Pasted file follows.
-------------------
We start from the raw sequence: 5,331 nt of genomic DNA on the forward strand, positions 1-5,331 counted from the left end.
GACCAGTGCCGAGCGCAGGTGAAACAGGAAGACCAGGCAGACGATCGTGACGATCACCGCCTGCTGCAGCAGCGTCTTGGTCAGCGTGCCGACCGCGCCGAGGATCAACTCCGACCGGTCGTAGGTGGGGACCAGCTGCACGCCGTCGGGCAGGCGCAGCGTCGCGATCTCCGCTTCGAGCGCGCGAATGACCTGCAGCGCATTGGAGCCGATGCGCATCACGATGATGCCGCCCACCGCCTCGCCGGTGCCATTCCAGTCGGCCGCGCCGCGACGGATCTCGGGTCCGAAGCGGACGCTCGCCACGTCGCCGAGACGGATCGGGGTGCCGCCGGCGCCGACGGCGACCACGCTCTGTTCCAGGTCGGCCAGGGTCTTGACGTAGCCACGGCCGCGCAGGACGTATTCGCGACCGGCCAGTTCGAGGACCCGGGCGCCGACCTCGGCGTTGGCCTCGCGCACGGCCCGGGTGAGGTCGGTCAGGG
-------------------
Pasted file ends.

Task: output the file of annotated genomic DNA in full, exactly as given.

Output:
We start from the raw sequence: 5,331 nt of genomic DNA on the forward strand, positions 1-5,331 counted from the left end.
GACCAGTGCCGAGCGCAGGTGAAACAGGAAGACCAGGCAGACGATCGTGACGATCACCGCCTGCTGCAGCAGCGTCTTGGTCAGCGTGCCGACCGCGCCGAGGATCAACTCCGACCGGTCGTAGGTGGGGACCAGCTGCACGCCGTCGGGCAGGCGCAGCGTCGCGATCTCCGCTTCGAGCGCGCGAATGACCTGCAGCGCATTGGAGCCGATGCGCATCACGATGATGCCGCCCACCGCCTCGCCGGTGCCATTCCAGTCGGCCGCGCCGCGACGGATCTCGGGTCCGAAGCGGACGCTCGCCACGTCGCCGAGACGGATCGGGGTGCCGCCGGCGCCGACGGCGACCACGCTCTGTTCCAGGTCGGCCAGGGTCTTGACGTAGCCACGGCCGCGCAGGACGTATTCGCGACCGGCCAGTTCGAGGACCCGGGCGCCGACCTCGGCGTTGGCCTCGCGCACGGCCCGGGTGAGGTCGGTCAGGG